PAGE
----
As a new week begins, the campus continues to change. Less and less of the rubble that once was Colbourn Hall remains. The workers hollowed out the center of the wreckage, leaving only an outer perimeter of debris to scoop up. Likewise, today marked my first cleaning duties of the fifth-floor study hall in 2019. As for archival assignments, the Home Movie Collection remains the top priority.
Apparently, my cleaning schedule did not change with the new semester and Mondays still are my responsibility. As such, I gathered the necessary supplies while curious about the state of the study hall. My curiosity settled as I noticed coffee cup stains, pencil markings, and the occasional hair strands.
Despite some of these rather disgusting leftovers, the overall state of the study hall was relatively in good condition. To my surprise, a student even asked me for a Lysol wipe to clean their own mess! A small smirk did creep on my face as I handed her a wipe, thinking if only more people were this thoughtful of their actions.
Upon returning to the office and place the cleaning supplies in the office closet, I gathered the record box and the hard drive for the Home Movie Collection. Last week, I left off in the middle of the large number of films donated by Miriam Rowe. I resumed this process by looking through Films 36 through 48.
To be clear, a lot of these films were grouped together in the digitized sound files and resulted in the compiled files being at least twenty to thirty minutes. Part of my task is to sort which of these films matched the records noted in the physical box. Until today, everything seemingly lined up perfectly. My concerns started when I reviewed the file that supposedly contained films 36 through 42.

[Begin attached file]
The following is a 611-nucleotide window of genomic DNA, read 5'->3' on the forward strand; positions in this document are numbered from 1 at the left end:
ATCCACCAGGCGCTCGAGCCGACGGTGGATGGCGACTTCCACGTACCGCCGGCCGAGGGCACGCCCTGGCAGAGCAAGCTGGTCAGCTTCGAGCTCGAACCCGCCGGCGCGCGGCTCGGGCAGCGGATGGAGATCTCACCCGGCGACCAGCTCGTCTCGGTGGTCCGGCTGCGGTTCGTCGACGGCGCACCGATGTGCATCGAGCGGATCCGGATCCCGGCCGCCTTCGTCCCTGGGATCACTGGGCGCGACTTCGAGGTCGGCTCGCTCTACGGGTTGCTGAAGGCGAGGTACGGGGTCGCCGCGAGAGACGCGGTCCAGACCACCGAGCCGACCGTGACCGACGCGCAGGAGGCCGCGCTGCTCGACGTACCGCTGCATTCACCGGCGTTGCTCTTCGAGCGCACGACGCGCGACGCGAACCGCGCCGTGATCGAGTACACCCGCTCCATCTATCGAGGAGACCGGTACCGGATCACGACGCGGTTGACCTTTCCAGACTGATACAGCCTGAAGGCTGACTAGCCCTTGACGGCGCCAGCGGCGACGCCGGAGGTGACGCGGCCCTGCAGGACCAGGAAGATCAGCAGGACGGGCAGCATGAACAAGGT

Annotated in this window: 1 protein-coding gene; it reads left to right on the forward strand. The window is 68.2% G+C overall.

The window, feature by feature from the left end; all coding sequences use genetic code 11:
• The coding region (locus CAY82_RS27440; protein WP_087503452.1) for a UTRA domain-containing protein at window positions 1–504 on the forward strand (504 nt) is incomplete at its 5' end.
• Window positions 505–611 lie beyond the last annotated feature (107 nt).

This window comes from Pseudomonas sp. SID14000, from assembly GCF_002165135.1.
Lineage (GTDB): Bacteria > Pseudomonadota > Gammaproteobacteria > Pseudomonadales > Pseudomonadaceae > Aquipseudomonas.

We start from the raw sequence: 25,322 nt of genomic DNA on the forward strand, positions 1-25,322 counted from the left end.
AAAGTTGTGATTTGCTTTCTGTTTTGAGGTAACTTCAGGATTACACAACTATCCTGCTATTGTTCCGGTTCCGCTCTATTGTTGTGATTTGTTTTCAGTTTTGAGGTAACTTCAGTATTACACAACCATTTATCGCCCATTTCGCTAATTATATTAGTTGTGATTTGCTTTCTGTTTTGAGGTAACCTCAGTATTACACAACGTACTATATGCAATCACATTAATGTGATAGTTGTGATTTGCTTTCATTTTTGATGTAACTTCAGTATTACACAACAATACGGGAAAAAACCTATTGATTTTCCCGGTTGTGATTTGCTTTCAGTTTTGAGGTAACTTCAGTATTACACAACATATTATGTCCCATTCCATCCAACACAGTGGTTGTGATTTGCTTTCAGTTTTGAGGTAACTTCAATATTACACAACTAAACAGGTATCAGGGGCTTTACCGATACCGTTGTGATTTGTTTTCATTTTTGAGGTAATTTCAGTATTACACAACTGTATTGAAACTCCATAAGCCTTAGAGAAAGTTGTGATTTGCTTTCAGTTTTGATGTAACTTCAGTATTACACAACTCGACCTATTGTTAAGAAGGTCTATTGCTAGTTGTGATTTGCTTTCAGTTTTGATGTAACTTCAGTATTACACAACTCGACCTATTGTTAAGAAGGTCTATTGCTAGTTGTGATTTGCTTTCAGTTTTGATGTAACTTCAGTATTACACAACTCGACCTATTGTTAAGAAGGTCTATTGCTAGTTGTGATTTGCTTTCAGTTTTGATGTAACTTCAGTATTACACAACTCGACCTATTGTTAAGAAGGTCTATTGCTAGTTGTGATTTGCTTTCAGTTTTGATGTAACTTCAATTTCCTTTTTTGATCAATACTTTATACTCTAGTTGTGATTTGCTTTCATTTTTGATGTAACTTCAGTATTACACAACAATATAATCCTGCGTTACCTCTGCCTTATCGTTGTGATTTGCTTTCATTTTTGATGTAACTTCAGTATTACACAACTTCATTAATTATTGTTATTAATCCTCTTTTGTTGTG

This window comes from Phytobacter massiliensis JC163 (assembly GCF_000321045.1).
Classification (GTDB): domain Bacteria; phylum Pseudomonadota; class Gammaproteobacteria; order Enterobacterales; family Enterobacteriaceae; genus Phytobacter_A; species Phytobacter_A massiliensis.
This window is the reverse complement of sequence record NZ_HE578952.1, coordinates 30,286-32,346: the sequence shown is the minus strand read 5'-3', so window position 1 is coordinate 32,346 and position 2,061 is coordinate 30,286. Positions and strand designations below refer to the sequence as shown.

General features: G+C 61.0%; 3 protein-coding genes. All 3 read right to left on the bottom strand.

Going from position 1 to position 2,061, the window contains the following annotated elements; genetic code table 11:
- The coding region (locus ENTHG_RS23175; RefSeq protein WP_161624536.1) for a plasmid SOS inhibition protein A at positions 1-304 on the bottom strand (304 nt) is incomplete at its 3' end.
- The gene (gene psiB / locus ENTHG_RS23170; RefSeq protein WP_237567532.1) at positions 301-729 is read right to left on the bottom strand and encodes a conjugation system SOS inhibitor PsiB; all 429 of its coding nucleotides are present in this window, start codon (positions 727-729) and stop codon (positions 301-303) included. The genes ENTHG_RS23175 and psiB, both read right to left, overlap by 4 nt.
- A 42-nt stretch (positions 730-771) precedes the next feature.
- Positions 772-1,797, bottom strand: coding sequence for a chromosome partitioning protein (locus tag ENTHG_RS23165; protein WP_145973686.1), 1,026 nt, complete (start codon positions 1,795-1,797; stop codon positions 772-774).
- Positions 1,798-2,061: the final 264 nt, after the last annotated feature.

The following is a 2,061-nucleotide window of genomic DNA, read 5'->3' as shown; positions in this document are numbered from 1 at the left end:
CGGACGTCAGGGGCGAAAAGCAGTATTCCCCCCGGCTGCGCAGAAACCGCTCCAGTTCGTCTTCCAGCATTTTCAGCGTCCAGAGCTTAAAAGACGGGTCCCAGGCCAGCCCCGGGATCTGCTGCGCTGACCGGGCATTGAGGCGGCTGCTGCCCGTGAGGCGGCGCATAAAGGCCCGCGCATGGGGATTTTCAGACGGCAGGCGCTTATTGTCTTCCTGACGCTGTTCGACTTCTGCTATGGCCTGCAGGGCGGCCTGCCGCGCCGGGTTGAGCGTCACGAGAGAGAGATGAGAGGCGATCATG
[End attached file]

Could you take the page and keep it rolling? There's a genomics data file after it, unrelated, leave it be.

The breaks between footage that were on different reels are quite clear. Once the images stop being reeled and an opaque field background appears, this represents the end of one reel and beginning of another. This particular compiled file had four breaks in the footage when there should be at least three more. Where is the other footage? I noted it and once I finish my initial review of everything, my plan is to inform Mr. Ogreten of the discrepancy.
On a lighter note, the vehicles helped me date some of the footage not labeled with such information. One film, in particular, featured a red car that I misread as a Monte Carlo. What the car actual was a Toyota Celica and I used this information, plus certain features of the car to track down the model year. I concluded the car was a Model A60 manufactured between either from 1982 to 1985 as the car featured rear vents which were present on the models from those years.
Other vehicles featured also sparked my memory, especially a red Chevrolet Astro. My other job uses white Astros and seeing the red one. Though not an Astro, my dad once owned a van prior to our move from Minnesota to Florida in 1993. Thoughts of my own home movies lead me to think about digitizing them one day. In any event, I bid farewell to everyone and left the office for the day after cleaning up my workspace.
In review, I cleaned the fifth-floor study hall and watched more home movies. Tomorrow, more home movies await me. Until then, enjoy the evening and stay safe! Bye!